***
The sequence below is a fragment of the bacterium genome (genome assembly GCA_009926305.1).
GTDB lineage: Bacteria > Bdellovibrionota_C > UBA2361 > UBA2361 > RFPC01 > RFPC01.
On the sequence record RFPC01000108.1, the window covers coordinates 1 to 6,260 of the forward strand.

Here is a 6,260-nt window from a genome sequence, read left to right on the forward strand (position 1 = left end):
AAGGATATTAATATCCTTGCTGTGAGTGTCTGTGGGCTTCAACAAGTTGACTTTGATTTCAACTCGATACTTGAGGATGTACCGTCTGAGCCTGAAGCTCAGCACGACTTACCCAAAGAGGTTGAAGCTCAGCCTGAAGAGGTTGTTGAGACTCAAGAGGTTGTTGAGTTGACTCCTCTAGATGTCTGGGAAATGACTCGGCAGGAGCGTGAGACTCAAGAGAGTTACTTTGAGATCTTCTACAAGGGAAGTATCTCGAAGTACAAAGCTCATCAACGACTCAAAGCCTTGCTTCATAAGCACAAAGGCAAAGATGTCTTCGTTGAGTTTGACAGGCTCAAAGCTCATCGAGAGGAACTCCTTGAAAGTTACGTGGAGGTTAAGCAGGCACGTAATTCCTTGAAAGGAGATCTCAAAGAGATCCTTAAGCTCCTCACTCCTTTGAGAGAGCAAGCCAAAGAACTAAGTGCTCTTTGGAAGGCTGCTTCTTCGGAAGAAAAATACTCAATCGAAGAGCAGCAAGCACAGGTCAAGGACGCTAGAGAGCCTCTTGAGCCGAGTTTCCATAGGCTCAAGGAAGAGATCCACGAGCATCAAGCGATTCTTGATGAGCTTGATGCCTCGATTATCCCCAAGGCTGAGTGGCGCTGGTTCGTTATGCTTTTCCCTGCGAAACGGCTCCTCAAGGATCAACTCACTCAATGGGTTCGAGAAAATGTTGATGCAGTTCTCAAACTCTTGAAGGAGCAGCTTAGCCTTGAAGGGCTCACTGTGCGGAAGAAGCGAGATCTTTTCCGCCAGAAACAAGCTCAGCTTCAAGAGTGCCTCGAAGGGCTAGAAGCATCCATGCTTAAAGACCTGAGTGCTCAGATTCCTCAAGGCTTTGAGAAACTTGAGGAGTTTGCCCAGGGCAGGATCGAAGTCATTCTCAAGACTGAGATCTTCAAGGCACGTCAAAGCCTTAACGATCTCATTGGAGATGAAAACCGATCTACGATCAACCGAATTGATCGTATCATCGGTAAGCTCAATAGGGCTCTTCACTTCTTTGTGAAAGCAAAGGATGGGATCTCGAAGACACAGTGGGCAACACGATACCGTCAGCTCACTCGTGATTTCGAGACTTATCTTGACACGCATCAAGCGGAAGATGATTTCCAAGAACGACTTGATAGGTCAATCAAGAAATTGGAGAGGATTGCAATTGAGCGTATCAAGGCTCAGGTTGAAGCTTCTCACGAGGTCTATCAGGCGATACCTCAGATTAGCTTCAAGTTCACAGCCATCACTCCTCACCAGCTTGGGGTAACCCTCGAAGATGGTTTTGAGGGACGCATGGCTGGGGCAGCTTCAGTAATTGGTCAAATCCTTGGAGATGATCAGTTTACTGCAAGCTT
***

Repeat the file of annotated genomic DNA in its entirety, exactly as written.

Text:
The sequence below is a fragment of the bacterium genome (genome assembly GCA_009926305.1).
GTDB lineage: Bacteria > Bdellovibrionota_C > UBA2361 > UBA2361 > RFPC01 > RFPC01.
On the sequence record RFPC01000108.1, the window covers coordinates 1 to 6,260 of the forward strand.

Here is a 6,260-nt window from a genome sequence, read left to right on the forward strand (position 1 = left end):
AAGGATATTAATATCCTTGCTGTGAGTGTCTGTGGGCTTCAACAAGTTGACTTTGATTTCAACTCGATACTTGAGGATGTACCGTCTGAGCCTGAAGCTCAGCACGACTTACCCAAAGAGGTTGAAGCTCAGCCTGAAGAGGTTGTTGAGACTCAAGAGGTTGTTGAGTTGACTCCTCTAGATGTCTGGGAAATGACTCGGCAGGAGCGTGAGACTCAAGAGAGTTACTTTGAGATCTTCTACAAGGGAAGTATCTCGAAGTACAAAGCTCATCAACGACTCAAAGCCTTGCTTCATAAGCACAAAGGCAAAGATGTCTTCGTTGAGTTTGACAGGCTCAAAGCTCATCGAGAGGAACTCCTTGAAAGTTACGTGGAGGTTAAGCAGGCACGTAATTCCTTGAAAGGAGATCTCAAAGAGATCCTTAAGCTCCTCACTCCTTTGAGAGAGCAAGCCAAAGAACTAAGTGCTCTTTGGAAGGCTGCTTCTTCGGAAGAAAAATACTCAATCGAAGAGCAGCAAGCACAGGTCAAGGACGCTAGAGAGCCTCTTGAGCCGAGTTTCCATAGGCTCAAGGAAGAGATCCACGAGCATCAAGCGATTCTTGATGAGCTTGATGCCTCGATTATCCCCAAGGCTGAGTGGCGCTGGTTCGTTATGCTTTTCCCTGCGAAACGGCTCCTCAAGGATCAACTCACTCAATGGGTTCGAGAAAATGTTGATGCAGTTCTCAAACTCTTGAAGGAGCAGCTTAGCCTTGAAGGGCTCACTGTGCGGAAGAAGCGAGATCTTTTCCGCCAGAAACAAGCTCAGCTTCAAGAGTGCCTCGAAGGGCTAGAAGCATCCATGCTTAAAGACCTGAGTGCTCAGATTCCTCAAGGCTTTGAGAAACTTGAGGAGTTTGCCCAGGGCAGGATCGAAGTCATTCTCAAGACTGAGATCTTCAAGGCACGTCAAAGCCTTAACGATCTCATTGGAGATGAAAACCGATCTACGATCAACCGAATTGATCGTATCATCGGTAAGCTCAATAGGGCTCTTCACTTCTTTGTGAAAGCAAAGGATGGGATCTCGAAGACACAGTGGGCAACACGATACCGTCAGCTCACTCGTGATTTCGAGACTTATCTTGACACGCATCAAGCGGAAGATGATTTCCAAGAACGACTTGATAGGTCAATCAAGAAATTGGAGAGGATTGCAATTGAGCGTATCAAGGCTCAGGTTGAAGCTTCTCACGAGGTCTATCAGGCGATACCTCAGATTAGCTTCAAGTTCACAGCCATCACTCCTCACCAGCTTGGGGTAACCCTCGAAGATGGTTTTGAGGGACGCATGGCTGGGGCAGCTTCAGTAATTGGTCAAATCCTTGGAGATGATCAGTTTACTGCAAGCTT